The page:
Pleuronectes aquosus Mitchill, 1815, New York, United States.
OTHER COMMON NAMES
English: Sand dab; spotted flounder, brill; French: Turbot de sable.
Medium-sized, sinistral flatfish characterized by a deep, nearly round, thin, and almost translucent body with a rounded caudal fin. The head is small with a relatively large mouth having a wide gape and with a projecting lower jaw that has a knob on its ventral surface. Small teeth are present on both jaws. The first 10–12 fin rays of the dorsal fin are free from the fin membrane along the distal half and branched toward their tips, forming a conspicuous fringe. Eyes are large, separated, and nearly equal in position on the head. Pelvic fin bases are elongated and slightly asymmetrical. Scales are cycloid and smooth to the touch. The lateral line is strongly arched above the pectoral fin. The ocular side is rather translucent greenish olive or slightly reddish brown or pale slate-brown, mottled with darker and paler irregular markings and usually dotted with many small, irregularly shaped brown spots and sometimes also with white spots that vary in size. Blind side is generally whitish, occasionally with some irregular darker blotches. Can reach sizes to about 15.7 in (40 cm) and weights to about 2.2 lb (1 kg), but adults typically average only 9.8–11.8 in (25–30 cm). Can live to be 15–18 years of age, but most individuals are 11 years old or younger.
Western North Atlantic in lower estuarine and marine waters on the inner continental shelf of eastern North America from the Gulf of Saint Lawrence to Florida. Most abundant from Georges Bank to Chesapeake Bay.
Shallow, inshore waters from the high tide line down to about 656 ft (200 m), with the greatest numbers occurring at depths of less than 180 ft (55 m). They occur most often on sandy bottoms but also can be found on softer and muddier sediments.
Diurnally active. Often lie on or within sandy sediments. Young windowpane flounder settle in shallow water inshore and tend to move into deeper offshore waters as they grow. Adults may undertake movements along the coast for considerable distances (80 mi, or 129 km, in three months) or even move across open water.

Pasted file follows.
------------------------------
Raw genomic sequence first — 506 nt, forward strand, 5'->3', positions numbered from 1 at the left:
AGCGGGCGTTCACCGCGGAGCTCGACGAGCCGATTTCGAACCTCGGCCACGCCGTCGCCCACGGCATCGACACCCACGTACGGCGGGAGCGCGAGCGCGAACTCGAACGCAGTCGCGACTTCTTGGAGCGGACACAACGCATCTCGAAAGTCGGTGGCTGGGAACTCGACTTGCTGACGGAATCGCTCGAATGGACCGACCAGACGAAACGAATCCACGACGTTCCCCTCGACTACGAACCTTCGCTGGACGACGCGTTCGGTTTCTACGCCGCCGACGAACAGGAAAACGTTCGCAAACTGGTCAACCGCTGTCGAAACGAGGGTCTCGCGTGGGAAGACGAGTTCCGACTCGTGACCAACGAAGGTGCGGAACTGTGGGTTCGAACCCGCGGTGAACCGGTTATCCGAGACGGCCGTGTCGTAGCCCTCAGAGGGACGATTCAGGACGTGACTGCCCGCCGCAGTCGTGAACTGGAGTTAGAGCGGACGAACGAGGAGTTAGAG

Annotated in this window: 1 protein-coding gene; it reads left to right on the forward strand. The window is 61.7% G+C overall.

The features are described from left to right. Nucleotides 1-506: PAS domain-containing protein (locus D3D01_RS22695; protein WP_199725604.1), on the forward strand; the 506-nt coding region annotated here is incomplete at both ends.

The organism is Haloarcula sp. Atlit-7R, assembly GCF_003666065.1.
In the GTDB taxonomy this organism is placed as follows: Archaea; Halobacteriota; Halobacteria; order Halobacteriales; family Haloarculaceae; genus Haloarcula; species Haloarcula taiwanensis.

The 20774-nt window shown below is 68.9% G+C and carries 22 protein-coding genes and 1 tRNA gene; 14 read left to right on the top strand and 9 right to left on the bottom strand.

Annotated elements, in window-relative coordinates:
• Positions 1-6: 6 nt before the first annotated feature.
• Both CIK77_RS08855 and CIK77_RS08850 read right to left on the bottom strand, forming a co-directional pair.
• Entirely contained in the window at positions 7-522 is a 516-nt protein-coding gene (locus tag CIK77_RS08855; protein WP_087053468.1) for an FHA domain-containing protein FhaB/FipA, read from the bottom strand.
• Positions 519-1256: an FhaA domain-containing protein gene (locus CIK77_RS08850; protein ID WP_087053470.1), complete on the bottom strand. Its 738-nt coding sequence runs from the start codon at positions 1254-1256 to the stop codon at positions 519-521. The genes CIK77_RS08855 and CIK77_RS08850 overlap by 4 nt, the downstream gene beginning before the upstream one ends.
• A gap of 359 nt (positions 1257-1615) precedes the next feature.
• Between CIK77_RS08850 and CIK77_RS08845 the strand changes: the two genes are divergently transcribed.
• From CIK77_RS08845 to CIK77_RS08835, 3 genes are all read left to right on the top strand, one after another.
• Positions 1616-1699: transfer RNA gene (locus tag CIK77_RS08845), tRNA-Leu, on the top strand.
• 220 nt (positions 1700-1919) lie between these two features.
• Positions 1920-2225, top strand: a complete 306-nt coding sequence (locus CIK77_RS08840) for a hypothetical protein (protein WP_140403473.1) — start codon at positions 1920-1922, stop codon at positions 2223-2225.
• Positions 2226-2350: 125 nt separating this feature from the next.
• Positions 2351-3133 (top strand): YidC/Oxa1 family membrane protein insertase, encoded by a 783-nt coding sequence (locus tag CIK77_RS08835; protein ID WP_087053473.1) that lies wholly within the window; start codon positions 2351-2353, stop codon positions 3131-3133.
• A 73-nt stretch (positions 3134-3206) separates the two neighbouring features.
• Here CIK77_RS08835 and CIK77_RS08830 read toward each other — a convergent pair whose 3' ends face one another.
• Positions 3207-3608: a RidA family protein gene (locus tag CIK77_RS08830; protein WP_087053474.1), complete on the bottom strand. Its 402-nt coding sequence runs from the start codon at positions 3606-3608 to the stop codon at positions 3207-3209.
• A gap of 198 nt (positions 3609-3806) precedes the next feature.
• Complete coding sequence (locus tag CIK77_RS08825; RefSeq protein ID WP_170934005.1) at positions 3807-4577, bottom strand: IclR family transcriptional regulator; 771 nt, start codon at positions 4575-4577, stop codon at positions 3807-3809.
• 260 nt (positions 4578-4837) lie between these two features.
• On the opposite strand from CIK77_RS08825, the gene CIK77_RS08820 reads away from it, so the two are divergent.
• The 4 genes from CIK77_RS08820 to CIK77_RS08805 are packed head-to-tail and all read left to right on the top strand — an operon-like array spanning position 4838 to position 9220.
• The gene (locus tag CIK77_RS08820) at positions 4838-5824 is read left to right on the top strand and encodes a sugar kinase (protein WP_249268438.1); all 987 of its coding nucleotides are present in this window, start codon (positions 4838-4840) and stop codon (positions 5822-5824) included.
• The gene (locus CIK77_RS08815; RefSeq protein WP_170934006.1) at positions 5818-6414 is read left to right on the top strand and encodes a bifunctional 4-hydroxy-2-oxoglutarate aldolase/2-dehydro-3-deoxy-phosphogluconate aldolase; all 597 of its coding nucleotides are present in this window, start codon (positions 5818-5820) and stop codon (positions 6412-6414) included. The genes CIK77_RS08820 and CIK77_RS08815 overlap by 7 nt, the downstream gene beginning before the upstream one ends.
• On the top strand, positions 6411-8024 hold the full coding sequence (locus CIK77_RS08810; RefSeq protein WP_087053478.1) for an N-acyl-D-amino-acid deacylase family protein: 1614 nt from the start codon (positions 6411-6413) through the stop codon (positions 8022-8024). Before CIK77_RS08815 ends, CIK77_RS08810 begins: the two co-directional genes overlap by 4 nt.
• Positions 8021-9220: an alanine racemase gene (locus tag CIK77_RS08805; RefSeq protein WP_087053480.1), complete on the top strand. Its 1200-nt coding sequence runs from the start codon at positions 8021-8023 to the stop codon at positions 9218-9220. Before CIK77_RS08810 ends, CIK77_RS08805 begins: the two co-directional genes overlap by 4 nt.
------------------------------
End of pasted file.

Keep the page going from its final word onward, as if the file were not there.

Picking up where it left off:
FEEDING ECOLOGY AND DIET
Visually oriented, ambush predators that forage on a variety of actively swimming prey, particularly mysids, various fishes, and decapod crustaceans, especially shrimp. They also eat chaetognaths, squids, mollusks, ascidians, polychaetes isopods, amphipods, euphausiids, and salps. Windowpane flounders, in turn, are eaten by various sharks, skates, stingrays, codfish, cobia, bluefish, and other windowpane flounders.
Windowpane flounder of both sexes mature at about the same size, 8.3–8.7 in (21–22 cm) between ages three and four years, with males sometimes maturing at age two. Spawning occurs from February to November, with peak spawning from May through October. There is a strong correlation between water temperatures and spawning. They spawn in the evening or at night on or near the bottom at temperatures from 42.8 to 69.8°F (6–21°C), with optimal spawning temperatures of 60.8–66.2°F (16–19°C) in the Mid-Atlantic Bight and 55.4–60.8°F (13–16°C) on Georges Bank. Eggs are transparent, have an oil globule, and are buoyant. Larvae hatch at 0.07–0.09 in (1.8–2.3 mm), usually at eight days post-spawning in temperatures of 50–55.4°F (10–13°C). Eye migration begins when they reach a length of about 0.26 in (6.5 mm), proceeds very rapidly, and typically is completed by 0.39–0.51 (10–13 mm) total length.
SIGNIFICANCE TO HUMANS
Not commercially important and not targeted directly by commercial fisheries. They often are taken as by-catch during trawl fishing.
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